“ In the course of our conversation respecting the extent of Christ's death, Mr. Hall expatiated at considerable length on the number and variety of the Scripture expressions, in which it seems to be either explicitly asserted or necessarily implied, that it was intended not for the elect exclusively, but for mankind generally, such as the world,' all,' 'all men,' every man,' &c. He made some striking remarks on the danger of twisting such expressions from their natural and obvious import, and on
the absurdity of the interpretations put on them by some of the advocates of parti cular redemption. He mentioned, especially, the absurdity of explaining the world' John iii. 16, to signify the elect world, as the text would then teach that some of the elect may not believe. He noticed farther, that the doctrine of general redemption was not only asserted expressly in many texts, but presupposed in others, such as • Destroy not with thy meat,' &c. and · Denying the Lord that bought them;' and that it was incorporated with other parts of the Christian system, particularly with the universal offers and invitation of the Gospel."
“ With regard to the question of · Terms of Communion,' we bad repeated conversations. On this subject he spoke with uncommon interest and animation; and seemed surprised at the arguments of those who were opposed to his views. I recol. lect, in particular, the effect produced on him, when I stated that I had heard Dr. Lawson, of Selkirk, declare, that he would not admit a Roman Catholic, not even Fenelon, or Pascal, to the table of the Lord : Mr. H., who had been previously reclining on three chairs, instantly raised himself on his elbow, and spoke without in. termission and with great rapidity for nearly a quarter of an hour ; expatiating on the amazing absurdity and presumption of rejecting those whom Christ receives, and of refusing to hold communion on earth with those with whom we hope to associate in heaven. During all this time his manner was exceedingly vehement, his other arm was in continual motion, and his eyes, naturally most piercing, were lighted up with unusual brilliancy.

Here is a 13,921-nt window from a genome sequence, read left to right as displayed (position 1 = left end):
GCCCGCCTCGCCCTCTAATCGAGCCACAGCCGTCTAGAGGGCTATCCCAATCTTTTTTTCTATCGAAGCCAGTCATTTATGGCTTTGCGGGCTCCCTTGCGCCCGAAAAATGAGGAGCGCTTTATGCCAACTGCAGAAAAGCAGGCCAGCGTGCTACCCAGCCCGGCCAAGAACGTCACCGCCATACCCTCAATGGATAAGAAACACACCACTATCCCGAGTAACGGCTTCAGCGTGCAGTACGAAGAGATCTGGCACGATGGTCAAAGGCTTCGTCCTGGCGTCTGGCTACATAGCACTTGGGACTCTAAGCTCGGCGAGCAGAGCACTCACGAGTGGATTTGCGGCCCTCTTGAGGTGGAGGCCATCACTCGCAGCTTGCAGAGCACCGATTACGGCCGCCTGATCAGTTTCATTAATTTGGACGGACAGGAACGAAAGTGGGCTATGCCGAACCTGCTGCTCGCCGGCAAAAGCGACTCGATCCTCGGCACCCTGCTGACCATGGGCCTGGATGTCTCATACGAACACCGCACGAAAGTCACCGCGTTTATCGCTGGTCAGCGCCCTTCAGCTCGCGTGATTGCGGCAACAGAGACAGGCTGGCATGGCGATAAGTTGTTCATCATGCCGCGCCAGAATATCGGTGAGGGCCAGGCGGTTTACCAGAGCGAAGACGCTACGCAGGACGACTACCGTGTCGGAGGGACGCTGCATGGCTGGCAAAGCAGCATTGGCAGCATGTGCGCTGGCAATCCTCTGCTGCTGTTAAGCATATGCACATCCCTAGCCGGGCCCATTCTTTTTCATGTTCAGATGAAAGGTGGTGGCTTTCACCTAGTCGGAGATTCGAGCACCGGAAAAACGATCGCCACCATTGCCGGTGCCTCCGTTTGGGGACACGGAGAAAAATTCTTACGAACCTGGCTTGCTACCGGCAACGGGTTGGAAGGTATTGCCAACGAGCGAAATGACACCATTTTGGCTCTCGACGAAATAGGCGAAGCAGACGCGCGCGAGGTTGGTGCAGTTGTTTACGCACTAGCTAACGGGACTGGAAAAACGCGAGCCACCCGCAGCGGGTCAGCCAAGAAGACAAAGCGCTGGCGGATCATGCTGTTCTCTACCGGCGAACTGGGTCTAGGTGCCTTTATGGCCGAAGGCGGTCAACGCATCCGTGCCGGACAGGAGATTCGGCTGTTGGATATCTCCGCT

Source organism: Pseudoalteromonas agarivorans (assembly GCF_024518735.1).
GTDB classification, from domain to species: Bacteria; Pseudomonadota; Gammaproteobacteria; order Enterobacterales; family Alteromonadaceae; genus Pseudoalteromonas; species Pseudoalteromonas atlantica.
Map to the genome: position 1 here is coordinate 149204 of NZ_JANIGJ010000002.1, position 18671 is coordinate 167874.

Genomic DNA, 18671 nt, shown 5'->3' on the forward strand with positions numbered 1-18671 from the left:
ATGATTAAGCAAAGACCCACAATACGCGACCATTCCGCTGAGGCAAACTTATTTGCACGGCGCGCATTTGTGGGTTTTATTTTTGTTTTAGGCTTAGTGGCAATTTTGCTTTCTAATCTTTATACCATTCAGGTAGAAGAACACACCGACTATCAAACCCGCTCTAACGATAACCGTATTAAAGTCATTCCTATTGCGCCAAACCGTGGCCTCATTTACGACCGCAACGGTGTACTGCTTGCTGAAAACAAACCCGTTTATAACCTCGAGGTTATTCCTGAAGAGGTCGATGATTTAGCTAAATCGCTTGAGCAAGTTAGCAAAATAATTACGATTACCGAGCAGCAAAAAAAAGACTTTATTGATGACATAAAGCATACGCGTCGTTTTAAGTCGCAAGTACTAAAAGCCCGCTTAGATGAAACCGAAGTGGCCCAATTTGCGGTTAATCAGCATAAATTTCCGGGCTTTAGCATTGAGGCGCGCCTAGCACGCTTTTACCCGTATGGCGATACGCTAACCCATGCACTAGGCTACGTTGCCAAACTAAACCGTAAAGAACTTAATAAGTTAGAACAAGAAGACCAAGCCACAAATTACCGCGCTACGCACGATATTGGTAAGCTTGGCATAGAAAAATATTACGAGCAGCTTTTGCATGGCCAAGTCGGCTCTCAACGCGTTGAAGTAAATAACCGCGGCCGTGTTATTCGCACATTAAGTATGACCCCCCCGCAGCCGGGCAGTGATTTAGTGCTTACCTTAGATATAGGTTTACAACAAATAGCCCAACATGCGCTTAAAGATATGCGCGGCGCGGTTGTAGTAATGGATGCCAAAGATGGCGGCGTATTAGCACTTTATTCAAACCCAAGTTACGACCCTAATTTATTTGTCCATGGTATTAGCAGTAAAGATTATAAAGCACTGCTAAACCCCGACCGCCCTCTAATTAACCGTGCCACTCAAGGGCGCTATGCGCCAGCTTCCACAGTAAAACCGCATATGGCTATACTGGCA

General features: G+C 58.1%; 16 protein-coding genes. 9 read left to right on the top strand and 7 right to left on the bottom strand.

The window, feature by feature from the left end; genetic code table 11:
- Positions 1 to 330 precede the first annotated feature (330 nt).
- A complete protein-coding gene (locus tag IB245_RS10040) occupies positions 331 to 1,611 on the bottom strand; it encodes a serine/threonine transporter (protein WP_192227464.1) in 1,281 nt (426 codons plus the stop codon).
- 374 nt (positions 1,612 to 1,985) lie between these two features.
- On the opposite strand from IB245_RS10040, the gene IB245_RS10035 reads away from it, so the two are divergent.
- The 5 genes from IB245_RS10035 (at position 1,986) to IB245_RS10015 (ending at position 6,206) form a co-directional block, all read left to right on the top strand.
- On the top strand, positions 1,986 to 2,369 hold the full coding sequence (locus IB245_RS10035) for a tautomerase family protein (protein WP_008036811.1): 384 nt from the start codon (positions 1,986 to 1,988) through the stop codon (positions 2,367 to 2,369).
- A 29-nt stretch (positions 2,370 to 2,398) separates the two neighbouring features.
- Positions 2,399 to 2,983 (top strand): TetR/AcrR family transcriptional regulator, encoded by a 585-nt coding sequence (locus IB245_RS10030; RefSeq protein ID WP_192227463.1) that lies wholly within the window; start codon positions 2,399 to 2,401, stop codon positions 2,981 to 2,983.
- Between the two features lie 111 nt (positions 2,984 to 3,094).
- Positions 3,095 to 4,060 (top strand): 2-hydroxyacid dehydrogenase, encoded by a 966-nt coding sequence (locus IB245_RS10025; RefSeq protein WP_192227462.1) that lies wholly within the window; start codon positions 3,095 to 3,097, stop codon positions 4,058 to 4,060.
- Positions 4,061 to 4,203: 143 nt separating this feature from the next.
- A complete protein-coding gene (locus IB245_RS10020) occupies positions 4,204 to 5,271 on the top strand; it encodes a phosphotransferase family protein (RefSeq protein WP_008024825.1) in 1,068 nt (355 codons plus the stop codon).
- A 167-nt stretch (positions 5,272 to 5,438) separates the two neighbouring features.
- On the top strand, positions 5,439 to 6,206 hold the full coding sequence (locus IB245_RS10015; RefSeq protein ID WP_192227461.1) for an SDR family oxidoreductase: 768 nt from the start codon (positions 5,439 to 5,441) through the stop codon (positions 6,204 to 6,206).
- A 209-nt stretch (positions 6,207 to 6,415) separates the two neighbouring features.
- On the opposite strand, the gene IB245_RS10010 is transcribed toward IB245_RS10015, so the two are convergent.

“ It was interesting and amusing to observe how Mr. Hall's exquisite sensibility to literary beauty, intermingled with, and qualified the operation of his principles and leanings, both as a Christian and Dissenter. Of this, I recollect various instances ; but shall give only one. While conversing respecting Archbishop Magee, his talents, sentiments, conduct, &c:, I quoted, as a proof of his high-church principles, a remark from a charge then newly published: it was to tbis effect: That the Roman Catholics have a church without a religion; the Dissenters have a religion without a church; but the Establishment has both a church and a religion. Mr. Hall had not heard the remark before, and was exceedingly struck with it. That, sir,' he exclaimed, smiling, 'is a beautiful saying. I have not heard so fine an observation for a long time. It is admirable, sir.' You admire it, I presume, for its point, not for its truth. H. *I admire it, sir, for its plausibility and cleverness. It is false, and yet it seems to contain a mass of truth. It is an excellent stone for a churchman to pelt with."
“ Balmer. May I ask, sir, what writers you would most recommend to a young minister ? H. “Why, sir, I feel very incompetent to give directions on that head; I can only say that I have learned far more from John Howe, than from any other author I ever read. There is an astonishing magnificence in his conceptions. He had not the same perception of the beautiful, as of the sublime; and hence his endless subdivisions." B. That was the fault of his age. H. • In part, sir; but he has more of it than many of the writers of that period, than Barrow, for example, who was somewhat earlier. There was, I think, an innate inaptitude in Howe's mind for discerning minute graces and proprieties, and hence his sentences are often long and cumbersome. Still he was unquestionably the greatest of the Puritan divines.'